Santa Claus in the Operating Room

In 1930, Vilray P. Blair, MD, the founder of the plastic surgery program at Washington University School of Medicine, was planning his new operating room in the surgical wing of Barnes Hospital. Blair was world-renowned for his work on the most difficult cases, and still did a considerable amount of surgeries on children under local anesthetic. Many of the children brought into the operating room awake were terrified. He hoped to find a way to comfort them and help them relax during the operations.

Blair happened to come across the work of a local artist, Gisella Loeffler Lachar, and was taken by her endearing, almost childlike art. He commissioned her to paint the walls and the ceiling of his new operating room to help it appear more inviting and less foreboding to the children.

Gisella Loeffler was born in Austria in 1902 and came with her family to the United States in 1908. They settled in St. Louis where she attended the Washington University School of Fine Arts. She trained in traditional painting but began to develop her own style, which now might be called “naïve” or primitive art. Gisella remembered, “I came to America when I was a little girl just past five. I was a homesick little girl, so I began to paint the little things I remembered.” She was especially inspired by the colorful, traditional clothing and walks in the forest to pick mushrooms and berries. “And the flowers. Oh my! Those wonderful fragrant flowers in the fields and woods. So when I came to America I painted my childhood memories, those happy times of peasant life.”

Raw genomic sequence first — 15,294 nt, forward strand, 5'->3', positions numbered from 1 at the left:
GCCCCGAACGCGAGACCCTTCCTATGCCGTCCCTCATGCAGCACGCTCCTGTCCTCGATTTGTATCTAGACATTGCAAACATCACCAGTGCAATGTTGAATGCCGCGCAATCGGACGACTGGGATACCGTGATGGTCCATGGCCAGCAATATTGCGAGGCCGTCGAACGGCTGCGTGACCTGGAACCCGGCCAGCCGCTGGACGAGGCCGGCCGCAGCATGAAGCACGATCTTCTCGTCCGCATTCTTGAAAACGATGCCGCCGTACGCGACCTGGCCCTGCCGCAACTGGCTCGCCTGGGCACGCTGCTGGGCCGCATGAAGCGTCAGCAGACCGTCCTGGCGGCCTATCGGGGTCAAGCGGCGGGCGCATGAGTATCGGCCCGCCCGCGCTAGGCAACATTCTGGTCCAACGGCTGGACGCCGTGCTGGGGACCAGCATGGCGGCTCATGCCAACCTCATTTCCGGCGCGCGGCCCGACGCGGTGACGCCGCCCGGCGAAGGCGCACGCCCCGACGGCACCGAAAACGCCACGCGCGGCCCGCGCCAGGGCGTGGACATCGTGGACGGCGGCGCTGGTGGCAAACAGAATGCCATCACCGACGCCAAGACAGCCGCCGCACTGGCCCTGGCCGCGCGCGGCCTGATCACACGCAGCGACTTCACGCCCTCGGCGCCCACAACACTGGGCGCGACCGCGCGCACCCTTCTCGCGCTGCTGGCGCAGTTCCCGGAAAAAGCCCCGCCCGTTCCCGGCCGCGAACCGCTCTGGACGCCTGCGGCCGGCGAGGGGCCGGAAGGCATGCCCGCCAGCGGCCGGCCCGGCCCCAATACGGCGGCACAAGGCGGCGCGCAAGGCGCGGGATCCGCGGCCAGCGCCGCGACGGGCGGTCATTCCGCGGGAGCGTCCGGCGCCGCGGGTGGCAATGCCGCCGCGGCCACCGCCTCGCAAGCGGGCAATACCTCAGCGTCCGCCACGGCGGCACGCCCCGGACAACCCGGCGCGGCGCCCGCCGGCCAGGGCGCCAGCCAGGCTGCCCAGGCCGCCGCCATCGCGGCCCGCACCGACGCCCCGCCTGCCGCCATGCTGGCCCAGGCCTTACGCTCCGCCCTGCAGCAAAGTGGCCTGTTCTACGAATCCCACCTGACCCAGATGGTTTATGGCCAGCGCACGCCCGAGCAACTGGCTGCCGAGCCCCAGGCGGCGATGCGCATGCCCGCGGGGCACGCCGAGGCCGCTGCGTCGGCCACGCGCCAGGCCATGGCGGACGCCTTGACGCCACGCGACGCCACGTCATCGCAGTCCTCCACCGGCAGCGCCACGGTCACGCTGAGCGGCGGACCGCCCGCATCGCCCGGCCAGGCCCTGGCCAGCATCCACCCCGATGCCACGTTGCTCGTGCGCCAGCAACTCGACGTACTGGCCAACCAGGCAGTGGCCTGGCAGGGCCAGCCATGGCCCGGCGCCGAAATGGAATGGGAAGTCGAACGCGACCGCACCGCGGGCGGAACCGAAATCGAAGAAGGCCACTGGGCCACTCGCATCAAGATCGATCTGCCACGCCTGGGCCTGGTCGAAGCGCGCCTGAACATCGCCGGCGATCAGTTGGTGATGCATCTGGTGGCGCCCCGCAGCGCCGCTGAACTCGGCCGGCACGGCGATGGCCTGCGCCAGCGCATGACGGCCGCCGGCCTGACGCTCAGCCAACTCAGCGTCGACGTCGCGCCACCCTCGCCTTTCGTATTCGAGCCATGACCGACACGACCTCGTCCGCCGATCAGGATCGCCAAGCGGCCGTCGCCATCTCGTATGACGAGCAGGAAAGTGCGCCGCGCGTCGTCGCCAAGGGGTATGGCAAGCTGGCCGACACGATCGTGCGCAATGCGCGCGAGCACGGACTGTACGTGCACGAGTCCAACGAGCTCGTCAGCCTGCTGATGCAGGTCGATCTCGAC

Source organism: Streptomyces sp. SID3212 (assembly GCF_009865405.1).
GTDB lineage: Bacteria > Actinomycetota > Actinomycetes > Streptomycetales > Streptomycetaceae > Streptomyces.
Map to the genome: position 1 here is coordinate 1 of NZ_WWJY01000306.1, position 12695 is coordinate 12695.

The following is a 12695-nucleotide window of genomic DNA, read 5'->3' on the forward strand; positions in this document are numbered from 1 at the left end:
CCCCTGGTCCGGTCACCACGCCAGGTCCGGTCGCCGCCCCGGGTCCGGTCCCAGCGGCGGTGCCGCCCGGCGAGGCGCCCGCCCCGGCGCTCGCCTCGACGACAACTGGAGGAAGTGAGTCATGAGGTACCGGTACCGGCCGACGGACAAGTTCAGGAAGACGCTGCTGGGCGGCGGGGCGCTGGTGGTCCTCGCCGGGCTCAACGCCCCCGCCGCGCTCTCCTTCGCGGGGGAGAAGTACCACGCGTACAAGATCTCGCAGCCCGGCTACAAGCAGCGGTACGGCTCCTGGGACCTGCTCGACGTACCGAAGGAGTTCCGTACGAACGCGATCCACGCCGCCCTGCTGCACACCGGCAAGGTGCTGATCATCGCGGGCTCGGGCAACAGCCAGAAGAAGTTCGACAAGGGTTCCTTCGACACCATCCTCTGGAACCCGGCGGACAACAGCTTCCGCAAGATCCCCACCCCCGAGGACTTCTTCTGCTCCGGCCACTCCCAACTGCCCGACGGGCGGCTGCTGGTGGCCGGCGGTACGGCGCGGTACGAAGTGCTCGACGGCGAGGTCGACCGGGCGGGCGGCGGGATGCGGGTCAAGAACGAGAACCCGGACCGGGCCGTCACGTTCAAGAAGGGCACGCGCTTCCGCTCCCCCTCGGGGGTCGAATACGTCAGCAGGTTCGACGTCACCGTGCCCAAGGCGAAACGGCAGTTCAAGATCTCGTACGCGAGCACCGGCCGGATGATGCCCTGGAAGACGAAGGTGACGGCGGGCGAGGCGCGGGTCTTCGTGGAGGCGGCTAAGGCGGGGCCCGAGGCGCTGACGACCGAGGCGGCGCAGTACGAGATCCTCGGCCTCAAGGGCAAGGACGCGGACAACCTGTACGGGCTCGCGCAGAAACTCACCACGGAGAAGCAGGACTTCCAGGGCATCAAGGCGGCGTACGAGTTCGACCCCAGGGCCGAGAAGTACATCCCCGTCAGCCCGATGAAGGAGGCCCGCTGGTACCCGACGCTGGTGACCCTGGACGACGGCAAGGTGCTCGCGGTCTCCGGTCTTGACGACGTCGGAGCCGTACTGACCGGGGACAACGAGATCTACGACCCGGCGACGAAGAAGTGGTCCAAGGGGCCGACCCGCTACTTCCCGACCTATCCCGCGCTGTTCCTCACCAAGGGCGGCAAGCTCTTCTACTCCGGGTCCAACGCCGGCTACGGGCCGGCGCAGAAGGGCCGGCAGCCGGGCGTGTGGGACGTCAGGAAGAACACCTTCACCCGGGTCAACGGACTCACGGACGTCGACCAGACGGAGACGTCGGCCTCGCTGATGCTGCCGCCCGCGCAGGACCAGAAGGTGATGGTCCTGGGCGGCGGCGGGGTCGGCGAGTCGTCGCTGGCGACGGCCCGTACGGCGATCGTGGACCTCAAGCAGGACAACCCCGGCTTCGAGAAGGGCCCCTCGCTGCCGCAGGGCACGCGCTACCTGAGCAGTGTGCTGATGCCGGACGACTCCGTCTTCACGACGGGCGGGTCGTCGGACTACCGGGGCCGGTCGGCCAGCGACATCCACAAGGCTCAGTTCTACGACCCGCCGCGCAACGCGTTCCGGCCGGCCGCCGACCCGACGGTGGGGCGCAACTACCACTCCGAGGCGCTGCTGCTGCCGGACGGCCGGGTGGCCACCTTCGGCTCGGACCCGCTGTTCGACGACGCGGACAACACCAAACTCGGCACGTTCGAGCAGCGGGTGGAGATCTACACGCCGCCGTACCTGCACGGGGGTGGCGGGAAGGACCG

By December of 1930, she began her work for Blair by researching how tempera paints could best be used on the walls of the operating room. When construction ended in the summer of 1931 she was able to start painting around Blair’s busy schedule. Her contract was for 30 days of work, but she continued on for nine months painting over 300 figures from folk tales and stories. Among the figures are Santa Claus with angels and woodland creatures, a ceiling of mermaids, and walls with familiar characters like Jack and the Beanstalk and the Cat and the Fiddle.

By 1933, after her work for Blair was complete and in the midst of the Great Depression, Loeffler had divorced her husband and moved with her two daughters to Taos, New Mexico to join a colony of artists there. Loeffler painted murals in schools and other hospitals for the Federal Art Project (FAP), a New Deal program which employed nearly 6,000 artists and financed the creation of over 300,000 pieces, including some of our nation’s most significant works of public art. The artwork Loeffler made for the Carrie Tingley Hospital in Albuquerque, New Mexico still survives today, though sadly her work at Barnes Hospital here does not.

In 1939, with a war in Europe looming, the FAP began laying off artists. Loeffler moved to California in 1940 where she found work painting camouflage on planes. After the war, and with her children now grown, she moved back to New Mexico and resumed painting and sculpting. She died in 1977.

In a letter to Blair, back when she was first contemplating her move to Taos, Loeffler asked “I have been wondering if your wishes are being fulfilled – I mean – about the poor crying frightened children. It would be a great happiness to me if really some of the pain could for a while be forgotten.”

Her question was answered by Louis Burlingham, superintendent of Barnes Hospital when he spoke of her paintings. “The practical advantages of a decorated operating room are demonstrated every day. Children come in frightened and crying. Then they see the pictures and start looking around. In a little while their fears are forgotten.”